Tackling Toddler Eating Habits

Sleeping, pooping, and eating seem to be the bane of every mother’s existence. If our children are not sleeping properly, we tend to feel like bad mothers for not be able to help settle our babes into a restful slumber. If our children are not pooping, we fret and worry that there is some hidden health issue lurking. But if our children are refusing to eat what we painstakingly prepare for them, well, that just drives us up a wall! At first we will worry about the overall effect of a decreased or nonexistent appetite but eventually we go into “operation get our toddler to eat mode” and the battle begins. This is not good for mommy or toddler.

Food and meal times should never be a war zone. As the mother of a 22 month old daughter who has always had an extremely small appetite along with a host of physical eating challenges (i.e. strong gag reflex, texture issues, delayed ability to properly chew and swallow) I have struggled with strategies to get her to eat a variety of foods that keep her nourished, healthy and full of the energy she needs to simply be a toddler. I have done a lot of research, talked to my friends, read books, and quite frankly have not come up with a “fix-it” solution (although I have seen improvement in eating habits here and there). Having said that, I will share with you what I have learned and perhaps you can benefit from one or more of my suggestions.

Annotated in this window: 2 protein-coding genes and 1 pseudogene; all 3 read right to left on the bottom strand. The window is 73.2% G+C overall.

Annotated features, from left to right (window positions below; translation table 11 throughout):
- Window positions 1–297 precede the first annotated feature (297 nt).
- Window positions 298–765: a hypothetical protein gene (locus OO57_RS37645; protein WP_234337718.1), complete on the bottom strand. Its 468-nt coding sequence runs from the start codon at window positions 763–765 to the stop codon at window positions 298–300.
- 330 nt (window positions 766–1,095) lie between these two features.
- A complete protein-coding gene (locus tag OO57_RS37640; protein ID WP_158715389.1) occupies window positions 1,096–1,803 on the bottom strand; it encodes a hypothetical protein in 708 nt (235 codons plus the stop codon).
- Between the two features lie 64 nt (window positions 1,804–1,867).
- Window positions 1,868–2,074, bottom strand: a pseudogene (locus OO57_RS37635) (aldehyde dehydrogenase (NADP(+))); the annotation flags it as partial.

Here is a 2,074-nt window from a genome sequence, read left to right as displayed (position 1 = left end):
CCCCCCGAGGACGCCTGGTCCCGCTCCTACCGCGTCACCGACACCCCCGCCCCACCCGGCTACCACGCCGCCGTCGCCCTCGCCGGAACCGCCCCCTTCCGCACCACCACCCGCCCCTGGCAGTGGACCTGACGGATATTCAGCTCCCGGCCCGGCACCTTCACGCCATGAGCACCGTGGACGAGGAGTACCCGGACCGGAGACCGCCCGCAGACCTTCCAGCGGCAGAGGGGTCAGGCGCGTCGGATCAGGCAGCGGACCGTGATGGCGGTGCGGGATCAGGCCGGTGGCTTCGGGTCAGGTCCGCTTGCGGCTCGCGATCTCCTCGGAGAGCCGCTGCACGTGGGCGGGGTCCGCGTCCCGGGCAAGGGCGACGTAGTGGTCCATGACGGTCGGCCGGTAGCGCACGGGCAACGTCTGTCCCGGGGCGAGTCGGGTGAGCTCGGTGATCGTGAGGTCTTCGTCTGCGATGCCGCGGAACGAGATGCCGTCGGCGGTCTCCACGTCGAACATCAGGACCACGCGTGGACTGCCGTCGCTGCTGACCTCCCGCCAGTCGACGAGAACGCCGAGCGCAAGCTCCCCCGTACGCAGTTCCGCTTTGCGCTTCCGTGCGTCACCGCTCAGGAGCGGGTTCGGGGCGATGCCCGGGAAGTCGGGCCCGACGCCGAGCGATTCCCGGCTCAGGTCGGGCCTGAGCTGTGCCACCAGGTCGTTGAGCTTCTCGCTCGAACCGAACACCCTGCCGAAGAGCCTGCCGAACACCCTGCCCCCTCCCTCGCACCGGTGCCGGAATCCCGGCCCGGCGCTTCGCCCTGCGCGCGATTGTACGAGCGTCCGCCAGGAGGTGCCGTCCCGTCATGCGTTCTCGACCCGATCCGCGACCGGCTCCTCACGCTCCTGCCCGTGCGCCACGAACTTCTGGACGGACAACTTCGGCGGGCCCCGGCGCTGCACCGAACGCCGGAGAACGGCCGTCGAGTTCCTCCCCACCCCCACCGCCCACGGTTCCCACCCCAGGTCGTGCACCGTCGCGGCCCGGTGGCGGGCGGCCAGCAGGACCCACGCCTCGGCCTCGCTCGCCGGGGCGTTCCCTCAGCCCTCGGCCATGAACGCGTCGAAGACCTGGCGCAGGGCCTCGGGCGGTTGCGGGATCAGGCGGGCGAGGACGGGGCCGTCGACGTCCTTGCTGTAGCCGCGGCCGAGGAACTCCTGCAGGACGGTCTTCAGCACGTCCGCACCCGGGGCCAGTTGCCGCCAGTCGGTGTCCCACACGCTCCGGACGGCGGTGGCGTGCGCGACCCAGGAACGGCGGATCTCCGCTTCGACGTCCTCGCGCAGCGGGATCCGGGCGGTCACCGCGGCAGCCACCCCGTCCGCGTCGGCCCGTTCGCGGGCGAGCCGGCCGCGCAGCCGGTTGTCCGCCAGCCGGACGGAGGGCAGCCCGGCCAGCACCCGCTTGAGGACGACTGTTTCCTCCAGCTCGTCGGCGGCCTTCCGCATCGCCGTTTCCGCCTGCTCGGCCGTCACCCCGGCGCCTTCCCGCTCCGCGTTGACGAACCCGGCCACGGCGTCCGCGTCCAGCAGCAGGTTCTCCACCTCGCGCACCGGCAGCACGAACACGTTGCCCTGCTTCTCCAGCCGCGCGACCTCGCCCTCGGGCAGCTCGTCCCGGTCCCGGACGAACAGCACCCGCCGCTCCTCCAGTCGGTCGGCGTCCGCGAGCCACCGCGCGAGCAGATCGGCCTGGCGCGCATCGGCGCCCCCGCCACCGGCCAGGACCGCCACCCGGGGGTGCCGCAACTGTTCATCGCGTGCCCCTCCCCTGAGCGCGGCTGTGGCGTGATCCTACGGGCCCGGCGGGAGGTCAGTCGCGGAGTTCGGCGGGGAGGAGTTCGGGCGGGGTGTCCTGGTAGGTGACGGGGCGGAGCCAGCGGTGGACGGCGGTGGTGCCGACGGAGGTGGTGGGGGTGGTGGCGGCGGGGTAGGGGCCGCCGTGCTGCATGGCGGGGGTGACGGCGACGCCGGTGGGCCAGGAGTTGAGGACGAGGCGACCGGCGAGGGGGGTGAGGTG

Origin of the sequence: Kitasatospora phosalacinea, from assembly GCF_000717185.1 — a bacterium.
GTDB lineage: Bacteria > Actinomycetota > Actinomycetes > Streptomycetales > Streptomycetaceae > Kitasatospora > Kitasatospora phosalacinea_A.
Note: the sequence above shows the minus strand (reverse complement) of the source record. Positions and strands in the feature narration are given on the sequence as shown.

First – let me share what I have found in my research about what is “normal” for your child’s age range when it comes to eating. (Adapted from the books Your One Year Old AND Your Two Year Old both by Louise Bates Ames).

  • 18 – 24 months: appetite may begin to decrease during this time (due to slowing in growth) and the child typically will not eat three meals a day. 18 month olds typically do not have strong preferences yet but these begin to increase as the child nears 21 months and reach a high at 24 months. The child will be more interested in learning how to feed him/herself during this stage. More food will end up on the floor and table than in the mouth. This is the height of messy eating and playing with food. This is the time when children develop a taste for sweets so it is best to avoid them. Small snacks offered throughout the day will provide the necessary calories your child needs.